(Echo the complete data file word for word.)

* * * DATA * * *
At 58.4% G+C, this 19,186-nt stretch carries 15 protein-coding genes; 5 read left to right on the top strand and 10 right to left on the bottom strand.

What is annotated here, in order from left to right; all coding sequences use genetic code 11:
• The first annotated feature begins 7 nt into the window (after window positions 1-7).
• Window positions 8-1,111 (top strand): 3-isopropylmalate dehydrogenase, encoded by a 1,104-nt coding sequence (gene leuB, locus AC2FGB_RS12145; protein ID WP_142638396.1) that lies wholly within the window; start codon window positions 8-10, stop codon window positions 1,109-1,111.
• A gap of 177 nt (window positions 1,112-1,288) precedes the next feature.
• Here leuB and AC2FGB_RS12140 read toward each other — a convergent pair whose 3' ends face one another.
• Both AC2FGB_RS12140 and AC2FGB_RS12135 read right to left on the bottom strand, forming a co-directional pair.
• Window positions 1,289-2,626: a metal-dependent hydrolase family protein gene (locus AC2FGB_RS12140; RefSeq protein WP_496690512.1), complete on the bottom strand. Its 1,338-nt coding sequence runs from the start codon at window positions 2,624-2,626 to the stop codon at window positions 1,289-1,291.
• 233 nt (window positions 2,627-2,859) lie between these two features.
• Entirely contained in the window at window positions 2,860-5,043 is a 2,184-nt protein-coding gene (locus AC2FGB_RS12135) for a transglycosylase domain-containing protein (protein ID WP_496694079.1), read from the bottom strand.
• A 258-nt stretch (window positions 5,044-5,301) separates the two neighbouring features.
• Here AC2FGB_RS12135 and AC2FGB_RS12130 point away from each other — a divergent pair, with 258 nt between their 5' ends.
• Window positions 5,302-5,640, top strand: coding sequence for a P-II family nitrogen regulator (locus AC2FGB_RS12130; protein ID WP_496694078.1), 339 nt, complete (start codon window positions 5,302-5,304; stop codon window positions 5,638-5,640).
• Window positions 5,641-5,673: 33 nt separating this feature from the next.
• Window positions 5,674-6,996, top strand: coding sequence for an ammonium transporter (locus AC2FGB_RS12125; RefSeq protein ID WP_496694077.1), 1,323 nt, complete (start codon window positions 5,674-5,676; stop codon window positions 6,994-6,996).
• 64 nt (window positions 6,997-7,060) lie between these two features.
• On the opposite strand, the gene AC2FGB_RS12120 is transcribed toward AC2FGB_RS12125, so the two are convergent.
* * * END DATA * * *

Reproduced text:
At 58.4% G+C, this 19,186-nt stretch carries 15 protein-coding genes; 5 read left to right on the top strand and 10 right to left on the bottom strand.

What is annotated here, in order from left to right; all coding sequences use genetic code 11:
• The first annotated feature begins 7 nt into the window (after window positions 1-7).
• Window positions 8-1,111 (top strand): 3-isopropylmalate dehydrogenase, encoded by a 1,104-nt coding sequence (gene leuB, locus AC2FGB_RS12145; protein ID WP_142638396.1) that lies wholly within the window; start codon window positions 8-10, stop codon window positions 1,109-1,111.
• A gap of 177 nt (window positions 1,112-1,288) precedes the next feature.
• Here leuB and AC2FGB_RS12140 read toward each other — a convergent pair whose 3' ends face one another.
• Both AC2FGB_RS12140 and AC2FGB_RS12135 read right to left on the bottom strand, forming a co-directional pair.
• Window positions 1,289-2,626: a metal-dependent hydrolase family protein gene (locus AC2FGB_RS12140; RefSeq protein WP_496690512.1), complete on the bottom strand. Its 1,338-nt coding sequence runs from the start codon at window positions 2,624-2,626 to the stop codon at window positions 1,289-1,291.
• 233 nt (window positions 2,627-2,859) lie between these two features.
• Entirely contained in the window at window positions 2,860-5,043 is a 2,184-nt protein-coding gene (locus AC2FGB_RS12135) for a transglycosylase domain-containing protein (protein ID WP_496694079.1), read from the bottom strand.
• A 258-nt stretch (window positions 5,044-5,301) separates the two neighbouring features.
• Here AC2FGB_RS12135 and AC2FGB_RS12130 point away from each other — a divergent pair, with 258 nt between their 5' ends.
• Window positions 5,302-5,640, top strand: coding sequence for a P-II family nitrogen regulator (locus AC2FGB_RS12130; protein ID WP_496694078.1), 339 nt, complete (start codon window positions 5,302-5,304; stop codon window positions 5,638-5,640).
• Window positions 5,641-5,673: 33 nt separating this feature from the next.
• Window positions 5,674-6,996, top strand: coding sequence for an ammonium transporter (locus AC2FGB_RS12125; RefSeq protein ID WP_496694077.1), 1,323 nt, complete (start codon window positions 5,674-5,676; stop codon window positions 6,994-6,996).
• 64 nt (window positions 6,997-7,060) lie between these two features.
• On the opposite strand, the gene AC2FGB_RS12120 is transcribed toward AC2FGB_RS12125, so the two are convergent.